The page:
Structurally, Prometheus largely replays Alien, but as if by wandering through it like a museum and asking, "What if we raised this question—oh and this one—and the other?", then wandered out into the daylight much like the audience will, dazed and directionless, no closer to answers. Are we to applaud the filmmakers for going headier with the material, proposing questions about the purpose of life and death and faith and the relationship of creator and creation (like one character's child-like lament "What did we do wrong? Why do you hate us?")? I suppose, and one can easily read the picture as simply saying: the meaningless universe doesn't care about your questions, so you're an idiot to ask them (David quotes Lawrence, “There is nothing in the desert and no man needs nothing”). That read of the film makes Shaw the biggest chump since Psycho's Marion Crane, who at least had the good manners to die for her unfortunate ignorance.
One could just as easily read the movie as being an unfocused dilettante, a mash-up of genre thrills and serious pretentions, of an intriguing science-fiction premise and an old-news franchise, resulting in just that: a mash, a slurry made from red herrings. I guess if you take out what Scott has called "stands of Alien's DNA," there's no getting there from here, fiscally speaking. Maybe Prometheus is deep, after all, with Weyland Corporation standing in for 20th Century Fox in an allegory for Scott's artistic aspirations: funding and undermining his ambitions at the same time.
Prometheus comes to home video in a few flavors, one of which is a 2-disc Blu-ray + DVD + Digital Copy combo pack. A/V quality is stunning, with rock-solid black level, perfectly calibrated contrast, pinpoint-sharp detail, and rich, dark hues contributing to a well-resolved, dimensional image—even in the frequent dark scenes (extremely low light sometimes results in temporary graininess amidst the shadows). Further marking Prometheus as a state-of-the-art release is the lossless DTS-HD Master Audio 7.1 surround mix, which likewise offers pinpoint clarity; the mix excels in delivering a potent sound design ranging from subtle ambience to thunderous effects, while keeping dialogue ever above the fray.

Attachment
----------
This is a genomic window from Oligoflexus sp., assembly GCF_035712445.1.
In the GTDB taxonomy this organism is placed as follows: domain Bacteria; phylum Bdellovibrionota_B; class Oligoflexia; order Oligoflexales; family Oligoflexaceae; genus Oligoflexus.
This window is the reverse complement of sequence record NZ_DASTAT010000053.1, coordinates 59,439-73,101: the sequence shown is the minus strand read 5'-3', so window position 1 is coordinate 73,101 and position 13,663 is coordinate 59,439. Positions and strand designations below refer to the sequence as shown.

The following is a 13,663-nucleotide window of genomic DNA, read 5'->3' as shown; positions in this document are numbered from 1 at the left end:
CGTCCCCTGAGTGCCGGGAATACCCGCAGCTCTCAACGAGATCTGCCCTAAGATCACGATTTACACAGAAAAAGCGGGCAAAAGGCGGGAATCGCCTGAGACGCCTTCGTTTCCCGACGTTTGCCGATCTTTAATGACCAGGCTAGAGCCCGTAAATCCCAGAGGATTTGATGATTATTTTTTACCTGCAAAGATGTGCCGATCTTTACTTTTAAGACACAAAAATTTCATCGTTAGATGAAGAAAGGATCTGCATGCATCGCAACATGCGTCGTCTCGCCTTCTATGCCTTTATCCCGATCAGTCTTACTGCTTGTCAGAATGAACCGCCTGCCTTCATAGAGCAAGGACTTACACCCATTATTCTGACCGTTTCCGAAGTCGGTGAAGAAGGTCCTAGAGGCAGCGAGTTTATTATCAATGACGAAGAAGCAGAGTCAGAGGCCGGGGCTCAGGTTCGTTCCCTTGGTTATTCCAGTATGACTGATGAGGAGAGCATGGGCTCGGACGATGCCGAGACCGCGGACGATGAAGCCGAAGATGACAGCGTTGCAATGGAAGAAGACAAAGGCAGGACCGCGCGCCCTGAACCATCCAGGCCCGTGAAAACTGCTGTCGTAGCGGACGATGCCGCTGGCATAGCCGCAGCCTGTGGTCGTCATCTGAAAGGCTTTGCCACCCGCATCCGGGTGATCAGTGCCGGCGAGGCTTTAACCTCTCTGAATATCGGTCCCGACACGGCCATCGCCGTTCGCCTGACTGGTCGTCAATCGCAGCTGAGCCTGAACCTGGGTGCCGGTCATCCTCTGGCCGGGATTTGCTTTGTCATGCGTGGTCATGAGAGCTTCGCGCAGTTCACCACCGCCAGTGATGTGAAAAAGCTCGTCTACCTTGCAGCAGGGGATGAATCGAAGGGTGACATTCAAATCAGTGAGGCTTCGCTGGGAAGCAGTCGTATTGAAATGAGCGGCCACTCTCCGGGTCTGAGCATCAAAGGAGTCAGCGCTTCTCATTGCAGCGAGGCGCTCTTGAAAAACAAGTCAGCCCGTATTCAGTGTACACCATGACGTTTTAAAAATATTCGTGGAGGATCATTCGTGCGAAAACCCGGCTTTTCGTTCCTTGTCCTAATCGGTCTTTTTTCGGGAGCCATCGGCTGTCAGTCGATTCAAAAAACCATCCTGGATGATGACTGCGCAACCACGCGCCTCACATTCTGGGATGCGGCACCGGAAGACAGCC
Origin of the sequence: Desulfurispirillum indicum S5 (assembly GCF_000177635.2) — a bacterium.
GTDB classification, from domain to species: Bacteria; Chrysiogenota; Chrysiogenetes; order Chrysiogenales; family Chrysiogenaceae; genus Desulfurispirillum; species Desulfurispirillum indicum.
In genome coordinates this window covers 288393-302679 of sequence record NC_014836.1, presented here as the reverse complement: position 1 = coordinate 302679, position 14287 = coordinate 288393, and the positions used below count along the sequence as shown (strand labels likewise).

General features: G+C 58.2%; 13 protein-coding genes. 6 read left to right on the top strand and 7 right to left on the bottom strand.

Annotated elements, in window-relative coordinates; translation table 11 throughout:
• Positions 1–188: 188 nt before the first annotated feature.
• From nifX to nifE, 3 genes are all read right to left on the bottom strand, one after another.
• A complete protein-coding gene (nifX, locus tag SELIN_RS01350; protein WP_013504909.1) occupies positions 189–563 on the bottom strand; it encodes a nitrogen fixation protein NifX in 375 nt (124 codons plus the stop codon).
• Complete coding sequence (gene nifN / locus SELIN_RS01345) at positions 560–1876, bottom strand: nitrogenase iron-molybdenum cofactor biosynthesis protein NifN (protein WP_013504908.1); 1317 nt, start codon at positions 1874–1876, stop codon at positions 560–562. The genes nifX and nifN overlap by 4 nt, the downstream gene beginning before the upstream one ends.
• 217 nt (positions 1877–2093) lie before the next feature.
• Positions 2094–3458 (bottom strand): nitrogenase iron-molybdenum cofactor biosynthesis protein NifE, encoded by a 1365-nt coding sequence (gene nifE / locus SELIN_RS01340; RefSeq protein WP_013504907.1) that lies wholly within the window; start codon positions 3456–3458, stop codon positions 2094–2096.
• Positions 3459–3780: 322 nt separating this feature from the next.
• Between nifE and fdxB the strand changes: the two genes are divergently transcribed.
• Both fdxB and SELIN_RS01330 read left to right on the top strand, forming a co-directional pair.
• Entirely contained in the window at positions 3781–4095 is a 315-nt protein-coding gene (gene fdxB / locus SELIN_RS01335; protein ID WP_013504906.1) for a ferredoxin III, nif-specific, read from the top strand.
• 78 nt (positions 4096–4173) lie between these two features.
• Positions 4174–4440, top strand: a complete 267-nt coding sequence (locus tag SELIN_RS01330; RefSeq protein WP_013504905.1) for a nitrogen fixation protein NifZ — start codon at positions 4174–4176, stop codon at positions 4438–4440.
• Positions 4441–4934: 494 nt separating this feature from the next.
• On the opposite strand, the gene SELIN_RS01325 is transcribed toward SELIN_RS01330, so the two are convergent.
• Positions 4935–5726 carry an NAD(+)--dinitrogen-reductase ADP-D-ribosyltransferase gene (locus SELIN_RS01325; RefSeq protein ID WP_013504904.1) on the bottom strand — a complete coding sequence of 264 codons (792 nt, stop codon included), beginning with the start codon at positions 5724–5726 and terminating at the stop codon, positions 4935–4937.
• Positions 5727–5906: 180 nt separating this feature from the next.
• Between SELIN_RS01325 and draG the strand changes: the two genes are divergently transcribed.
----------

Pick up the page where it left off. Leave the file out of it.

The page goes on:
Bonus features pale in comparison to the four-disc edition, but all the same Fox here includes enough substantial extras for a special edition in its own right. First up are an audio commentary with director/producer Ridley Scott and an audio commentary with writer John Spaihts and writer/executive producer Damon Lindelof. Coming off of a ton of promotional interviews, Scott is raring to explain the project's development, his intentions, his approach (including 3D), and something of the film's deeper meaning; Spaihts and Lindelof, in separately recorded comments, go into similar topics from their unique vantage points, with a greater emphasis on (and a certain amount of caginess about) thematic intentions and character development.
Fourteen "Deleted and Alternate Scenes" (HD) come with optional commentary by editor Pietro Scalia and visual effects supervisor Richard Stammers: "Arrival of the Engineers" (2:45), "T'is the Season" (1:07), "Our First Alien" (:51, HD), "Skin" (:51), "We're Not Alone Anymore" (1:32), "Strange Bedfellows" (3:11), "Holloway Hungover" (1:35), "David's Objective" (:31), "Janek Fills Vickers In" (3:43), "A King Has His Reign" (3:56), "Fifield Attacks" (2:14), "The Engineer Speaks" (4:23), "Final Battle" (5:51), and "Paradise" (5:20).
The Peter Weyland Files (18:57, HD) comprise four promotional shorts that tease the film by taking place within the universe of the film: "Quiet Eye: Elizabeth Shaw," "Happy Birthday, David," "Prometheus Transmission" and "TED Conference, 2023."